Anonymous Coward

    What is the business case? Otherwise this will go the route of other high-speed blah blah - low adoption == high price == EOA

    1. JohnMartin

      The business case is pretty good.

      The main benefits of moving to NVMe on the host (as opposed to just shoving NVMe drives into an array while still using SCSI protocols over FC or iSCSI) are

      1. Lower latency

      2. Lower CPU consumption on the host

      3. No need to manage queue depths because they queues are effectively infinite

      None of that will make much difference if you're using disk or are happy with 1-2 millisecond access times or only doing about 10,000 IOPS per host, but if you're doing some heavy duty random access like using your array to run training workloads for deep learning on a farm of NVIDIA-DGX boxes, then those things make a big difference.

      Plus more performance, and lower overheads from a straightforward software upgrade (which is what moving from FC to NVMoFC should be) is a nice win.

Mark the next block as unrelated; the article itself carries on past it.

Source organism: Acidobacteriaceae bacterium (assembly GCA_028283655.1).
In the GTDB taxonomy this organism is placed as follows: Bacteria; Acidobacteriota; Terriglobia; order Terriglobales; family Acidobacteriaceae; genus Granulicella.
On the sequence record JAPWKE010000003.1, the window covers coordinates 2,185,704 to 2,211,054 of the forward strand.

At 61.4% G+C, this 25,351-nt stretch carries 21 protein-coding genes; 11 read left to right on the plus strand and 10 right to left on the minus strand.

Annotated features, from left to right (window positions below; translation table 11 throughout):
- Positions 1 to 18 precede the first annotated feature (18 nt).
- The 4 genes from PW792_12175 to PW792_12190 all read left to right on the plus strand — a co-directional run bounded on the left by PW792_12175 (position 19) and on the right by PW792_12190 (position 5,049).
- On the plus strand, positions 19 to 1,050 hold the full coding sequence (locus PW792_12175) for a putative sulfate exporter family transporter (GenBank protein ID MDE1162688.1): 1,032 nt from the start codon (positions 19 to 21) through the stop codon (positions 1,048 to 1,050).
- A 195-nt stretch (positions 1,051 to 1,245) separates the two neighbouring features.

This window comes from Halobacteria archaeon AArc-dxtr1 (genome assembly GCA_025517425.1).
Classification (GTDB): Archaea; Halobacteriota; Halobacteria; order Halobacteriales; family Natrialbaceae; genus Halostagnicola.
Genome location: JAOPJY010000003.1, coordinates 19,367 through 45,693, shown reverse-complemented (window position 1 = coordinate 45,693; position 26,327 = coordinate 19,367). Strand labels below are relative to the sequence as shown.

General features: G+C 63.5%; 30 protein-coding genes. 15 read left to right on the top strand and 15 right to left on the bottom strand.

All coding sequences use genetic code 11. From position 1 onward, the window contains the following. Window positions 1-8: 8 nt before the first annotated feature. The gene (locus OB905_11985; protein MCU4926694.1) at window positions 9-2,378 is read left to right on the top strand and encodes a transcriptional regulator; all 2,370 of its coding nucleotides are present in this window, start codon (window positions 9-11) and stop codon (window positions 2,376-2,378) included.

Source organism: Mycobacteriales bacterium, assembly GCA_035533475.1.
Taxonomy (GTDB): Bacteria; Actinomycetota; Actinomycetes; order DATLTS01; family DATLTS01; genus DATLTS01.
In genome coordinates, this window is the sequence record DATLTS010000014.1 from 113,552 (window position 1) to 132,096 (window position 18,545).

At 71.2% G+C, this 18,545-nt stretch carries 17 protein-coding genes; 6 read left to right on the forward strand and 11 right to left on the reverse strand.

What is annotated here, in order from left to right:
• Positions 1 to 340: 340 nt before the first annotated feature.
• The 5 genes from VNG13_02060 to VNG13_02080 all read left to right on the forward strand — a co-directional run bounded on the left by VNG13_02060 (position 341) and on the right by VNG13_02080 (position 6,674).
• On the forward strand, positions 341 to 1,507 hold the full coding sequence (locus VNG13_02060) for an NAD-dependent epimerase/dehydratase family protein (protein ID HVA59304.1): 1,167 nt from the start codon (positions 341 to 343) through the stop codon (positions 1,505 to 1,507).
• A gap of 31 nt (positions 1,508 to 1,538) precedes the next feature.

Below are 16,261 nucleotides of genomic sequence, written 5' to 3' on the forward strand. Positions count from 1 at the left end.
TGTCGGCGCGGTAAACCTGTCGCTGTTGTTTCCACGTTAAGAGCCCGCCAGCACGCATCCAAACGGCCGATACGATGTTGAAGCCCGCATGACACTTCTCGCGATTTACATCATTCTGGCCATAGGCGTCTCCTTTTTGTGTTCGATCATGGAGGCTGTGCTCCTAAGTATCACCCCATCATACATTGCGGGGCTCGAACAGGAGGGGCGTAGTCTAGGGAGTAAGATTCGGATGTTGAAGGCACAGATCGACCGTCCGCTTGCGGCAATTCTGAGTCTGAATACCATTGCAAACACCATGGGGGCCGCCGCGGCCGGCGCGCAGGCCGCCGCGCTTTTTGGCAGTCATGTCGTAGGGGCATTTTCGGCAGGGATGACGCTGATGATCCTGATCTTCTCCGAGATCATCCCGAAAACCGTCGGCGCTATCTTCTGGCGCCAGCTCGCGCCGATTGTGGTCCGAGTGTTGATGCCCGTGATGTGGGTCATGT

I wrote some of this up in detail here https://www.linkedin.com/pulse/how-cool-nvme-part-4-cpu-software-efficiency-john-martin/

      1. Anonymous Coward
        Anonymous Coward

        Re: The business case is pretty good.

        1. Lower latency? Go HCI then. Can't get much lower latency than local PCIe.

        2. Lower CPU consumption on the host? Throw one extra host at the problem and you've got enough CPU to run HCI as well as all the other benefits.

        3. No need to manage queue depths because they queues are effectively infinite? No business benefit there I can think of.

        4. heavy duty random access like using your array to run training workloads for deep learning on a farm of NVIDIA-DGX boxes, then those things make a big difference? So for a few customers then, not everyone.

        5. which is what moving from FC to NVMoFC should be? Isn't everyone moving away from FC? Infiniband didn't win, why will this?

        1. Fazal Majid

          Re: The business case is pretty good.

          Indeed. The whole point of NVMe is to reduce latency by getting rid of legacy SCSI command bloat. Adding the latency of FC or Ethernet would be a huge step backwards, which is why it makes no sense to anyone other than storage networking vendors in denial about their irrelevance in an era of microsecond latency.